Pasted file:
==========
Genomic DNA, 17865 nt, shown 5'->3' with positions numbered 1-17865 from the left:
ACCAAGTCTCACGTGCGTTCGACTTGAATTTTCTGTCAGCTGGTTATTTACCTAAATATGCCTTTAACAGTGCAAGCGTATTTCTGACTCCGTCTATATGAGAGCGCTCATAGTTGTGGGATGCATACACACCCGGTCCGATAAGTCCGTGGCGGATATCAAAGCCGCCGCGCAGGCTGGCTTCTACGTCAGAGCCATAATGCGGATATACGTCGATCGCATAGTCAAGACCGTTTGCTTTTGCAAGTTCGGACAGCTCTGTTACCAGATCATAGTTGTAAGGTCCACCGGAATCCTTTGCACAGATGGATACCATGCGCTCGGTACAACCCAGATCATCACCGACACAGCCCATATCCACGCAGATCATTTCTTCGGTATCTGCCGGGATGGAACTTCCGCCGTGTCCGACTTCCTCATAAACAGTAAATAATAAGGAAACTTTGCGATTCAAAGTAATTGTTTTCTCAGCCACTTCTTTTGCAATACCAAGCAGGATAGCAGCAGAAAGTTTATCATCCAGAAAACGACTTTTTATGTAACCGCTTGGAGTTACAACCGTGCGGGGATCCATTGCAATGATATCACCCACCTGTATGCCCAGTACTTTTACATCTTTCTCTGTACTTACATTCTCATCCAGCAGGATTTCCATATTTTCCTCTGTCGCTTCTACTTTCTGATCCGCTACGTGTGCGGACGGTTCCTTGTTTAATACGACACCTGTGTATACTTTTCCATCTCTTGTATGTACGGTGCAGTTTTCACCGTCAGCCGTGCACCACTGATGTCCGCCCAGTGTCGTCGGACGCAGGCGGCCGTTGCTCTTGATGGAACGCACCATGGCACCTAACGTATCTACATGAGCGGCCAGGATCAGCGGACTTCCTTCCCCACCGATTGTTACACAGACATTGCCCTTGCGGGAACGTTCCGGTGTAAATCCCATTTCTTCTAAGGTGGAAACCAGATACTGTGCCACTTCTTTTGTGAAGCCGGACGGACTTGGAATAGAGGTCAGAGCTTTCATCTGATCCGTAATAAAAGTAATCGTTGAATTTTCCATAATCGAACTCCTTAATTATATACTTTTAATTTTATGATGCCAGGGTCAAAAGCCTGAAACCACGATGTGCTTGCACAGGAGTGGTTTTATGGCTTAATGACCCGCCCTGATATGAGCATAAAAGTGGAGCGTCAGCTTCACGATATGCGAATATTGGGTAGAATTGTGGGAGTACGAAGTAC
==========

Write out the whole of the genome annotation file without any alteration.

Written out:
Genomic DNA, 17865 nt, shown 5'->3' with positions numbered 1-17865 from the left:
ACCAAGTCTCACGTGCGTTCGACTTGAATTTTCTGTCAGCTGGTTATTTACCTAAATATGCCTTTAACAGTGCAAGCGTATTTCTGACTCCGTCTATATGAGAGCGCTCATAGTTGTGGGATGCATACACACCCGGTCCGATAAGTCCGTGGCGGATATCAAAGCCGCCGCGCAGGCTGGCTTCTACGTCAGAGCCATAATGCGGATATACGTCGATCGCATAGTCAAGACCGTTTGCTTTTGCAAGTTCGGACAGCTCTGTTACCAGATCATAGTTGTAAGGTCCACCGGAATCCTTTGCACAGATGGATACCATGCGCTCGGTACAACCCAGATCATCACCGACACAGCCCATATCCACGCAGATCATTTCTTCGGTATCTGCCGGGATGGAACTTCCGCCGTGTCCGACTTCCTCATAAACAGTAAATAATAAGGAAACTTTGCGATTCAAAGTAATTGTTTTCTCAGCCACTTCTTTTGCAATACCAAGCAGGATAGCAGCAGAAAGTTTATCATCCAGAAAACGACTTTTTATGTAACCGCTTGGAGTTACAACCGTGCGGGGATCCATTGCAATGATATCACCCACCTGTATGCCCAGTACTTTTACATCTTTCTCTGTACTTACATTCTCATCCAGCAGGATTTCCATATTTTCCTCTGTCGCTTCTACTTTCTGATCCGCTACGTGTGCGGACGGTTCCTTGTTTAATACGACACCTGTGTATACTTTTCCATCTCTTGTATGTACGGTGCAGTTTTCACCGTCAGCCGTGCACCACTGATGTCCGCCCAGTGTCGTCGGACGCAGGCGGCCGTTGCTCTTGATGGAACGCACCATGGCACCTAACGTATCTACATGAGCGGCCAGGATCAGCGGACTTCCTTCCCCACCGATTGTTACACAGACATTGCCCTTGCGGGAACGTTCCGGTGTAAATCCCATTTCTTCTAAGGTGGAAACCAGATACTGTGCCACTTCTTTTGTGAAGCCGGACGGACTTGGAATAGAGGTCAGAGCTTTCATCTGATCCGTAATAAAAGTAATCGTTGAATTTTCCATAATCGAACTCCTTAATTATATACTTTTAATTTTATGATGCCAGGGTCAAAAGCCTGAAACCACGATGTGCTTGCACAGGAGTGGTTTTATGGCTTAATGACCCGCCCTGATATGAGCATAAAAGTGGAGCGTCAGCTTCACGATATGCGAATATTGGGTAGAATTGTGGGAGTACGAAGTAC